Fitbit, which makes fitness tracking hardware and software, is going public with strong sales and growth. Last year, the company sold 11 million of its activity sensor gadgets, more than double its 2013 total. Revenue and profits are looking good, too.
But what does the future look like? Here’s one idea:
That is, of course, the long-term sales chart for Apple’s iPod—a business that shares some key similarities with Fitbit and other single-purpose devices such as the original Amazon Kindle: Its hardware is affordable, works reasonably well, and dominates its specific market. In a filing citing the NPD Group, Fitbit boasts of a 68% share of the US fitness activity tracker market, by dollars.
But here’s the trouble. It looks like fitness tracking is on its way to becoming a feature—an app, or perhaps a few apps—on broader multitasking devices, much as “iPod” and “Kindle” became iPhone and Android apps. These gadgets include general-purpose wearable computers like the just-launched Apple Watch—which could potentially outsell the Fitbit in its first year on the market—and even smartphones.
If you study the iPod’s long-term sales curve, it wasn’t immediately superseded by the iPhone: Shipments continued to grow for a couple of years after the iPhone launch in 2007, especially during the holiday quarter. (Inexpensive Fitbits, too, will likely be popular Christmas presents for years to come.) But it wasn’t long before the iPod began its permanent decline. (Amazon doesn’t report Kindle shipments.)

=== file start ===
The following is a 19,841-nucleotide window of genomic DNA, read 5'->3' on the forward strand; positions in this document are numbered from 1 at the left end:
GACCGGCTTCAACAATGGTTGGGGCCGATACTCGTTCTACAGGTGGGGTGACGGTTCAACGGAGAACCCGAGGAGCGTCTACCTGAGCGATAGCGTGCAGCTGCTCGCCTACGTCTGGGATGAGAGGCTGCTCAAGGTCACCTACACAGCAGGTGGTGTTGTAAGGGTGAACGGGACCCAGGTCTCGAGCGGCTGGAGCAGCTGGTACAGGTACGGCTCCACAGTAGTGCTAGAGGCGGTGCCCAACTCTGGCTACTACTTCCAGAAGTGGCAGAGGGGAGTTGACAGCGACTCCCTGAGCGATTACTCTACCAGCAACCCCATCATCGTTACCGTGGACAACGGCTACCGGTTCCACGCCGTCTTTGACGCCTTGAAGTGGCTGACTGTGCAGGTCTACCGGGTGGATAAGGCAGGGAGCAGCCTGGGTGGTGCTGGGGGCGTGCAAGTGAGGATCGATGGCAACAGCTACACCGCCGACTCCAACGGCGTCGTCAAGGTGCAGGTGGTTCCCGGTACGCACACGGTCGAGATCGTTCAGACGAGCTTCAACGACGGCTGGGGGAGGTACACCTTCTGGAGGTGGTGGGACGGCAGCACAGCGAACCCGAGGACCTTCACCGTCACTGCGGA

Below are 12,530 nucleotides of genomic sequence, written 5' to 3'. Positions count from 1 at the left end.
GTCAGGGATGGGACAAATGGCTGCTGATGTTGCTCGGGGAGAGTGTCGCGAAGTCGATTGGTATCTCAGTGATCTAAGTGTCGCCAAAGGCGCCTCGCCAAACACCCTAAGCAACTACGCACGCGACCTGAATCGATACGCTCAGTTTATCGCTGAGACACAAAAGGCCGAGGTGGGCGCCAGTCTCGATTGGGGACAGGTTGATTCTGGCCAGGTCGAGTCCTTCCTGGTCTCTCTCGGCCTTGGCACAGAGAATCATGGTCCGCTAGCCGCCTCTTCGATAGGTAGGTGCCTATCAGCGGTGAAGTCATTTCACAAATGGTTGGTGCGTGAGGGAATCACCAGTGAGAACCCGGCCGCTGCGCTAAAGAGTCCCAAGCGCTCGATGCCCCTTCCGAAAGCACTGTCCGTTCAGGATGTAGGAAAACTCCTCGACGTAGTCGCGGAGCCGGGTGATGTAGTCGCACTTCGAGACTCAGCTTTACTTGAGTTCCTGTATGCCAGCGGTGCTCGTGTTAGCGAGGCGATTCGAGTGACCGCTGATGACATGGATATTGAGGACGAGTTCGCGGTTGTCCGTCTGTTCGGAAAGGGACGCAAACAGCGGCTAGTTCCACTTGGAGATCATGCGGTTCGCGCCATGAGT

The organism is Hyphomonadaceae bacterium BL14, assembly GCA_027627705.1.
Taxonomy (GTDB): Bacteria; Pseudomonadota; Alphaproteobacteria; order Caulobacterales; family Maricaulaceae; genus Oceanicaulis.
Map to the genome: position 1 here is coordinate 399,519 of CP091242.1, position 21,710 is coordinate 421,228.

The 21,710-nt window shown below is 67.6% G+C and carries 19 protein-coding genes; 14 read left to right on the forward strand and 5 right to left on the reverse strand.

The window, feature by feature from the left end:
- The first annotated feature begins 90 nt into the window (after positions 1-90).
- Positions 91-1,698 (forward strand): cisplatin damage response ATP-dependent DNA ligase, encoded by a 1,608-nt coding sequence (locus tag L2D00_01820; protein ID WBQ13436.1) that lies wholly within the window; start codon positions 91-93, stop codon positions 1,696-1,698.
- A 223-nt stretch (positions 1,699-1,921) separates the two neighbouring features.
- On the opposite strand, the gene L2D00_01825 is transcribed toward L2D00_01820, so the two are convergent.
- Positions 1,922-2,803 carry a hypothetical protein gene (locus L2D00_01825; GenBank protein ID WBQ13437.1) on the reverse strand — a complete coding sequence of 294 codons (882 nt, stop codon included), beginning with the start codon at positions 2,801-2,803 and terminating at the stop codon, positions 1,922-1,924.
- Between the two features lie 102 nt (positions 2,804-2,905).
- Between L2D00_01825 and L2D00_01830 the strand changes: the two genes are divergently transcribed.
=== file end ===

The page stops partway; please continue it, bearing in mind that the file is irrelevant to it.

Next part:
One key question, then, is whether Fitbit can build enough of a following and platform—software, services, and hardware—to continue growing if its users replace their current Fitbit wearables with Apple Watches and similar devices. Apple, of course, followed up with the iPhone, and Amazon with its series of Kindle apps and more elaborate Kindle Fire tablets. But they were also much larger companies with more diversified businesses.
Fitbit, to its credit, acknowledges this risk prominently and extensively in its IPO prospectus, noting an “evolving and competitive” market:
The connected health and fitness devices market has a multitude of participants, including specialized consumer electronics companies, such as Garmin, Jawbone, and Misfit, and traditional health and fitness companies, such as adidas and Under Armour.
In addition, many large, broad-based consumer electronics companies either compete in our market or adjacent markets or have announced plans to do so, including Apple, Google, LG, Microsoft, and Samsung. For example, Apple has recently introduced the Apple Watch smartwatch, with broad-based functionalities, including some health and fitness tracking capabilities.
We also compete with a wide range of stand-alone health and fitness-related mobile apps that can be purchased or downloaded through mobile app stores.
We believe many of our competitors and potential competitors have significant competitive advantages, including longer operating histories, ability to leverage their sales efforts and marketing expenditures across a broader portfolio of products and services, larger and broader customer bases, more established relationships with a larger number of suppliers, contract manufacturers, and channel partners, greater brand recognition, ability to leverage app stores which they may operate, and greater financial, research and development, marketing, distribution, and other resources than we do.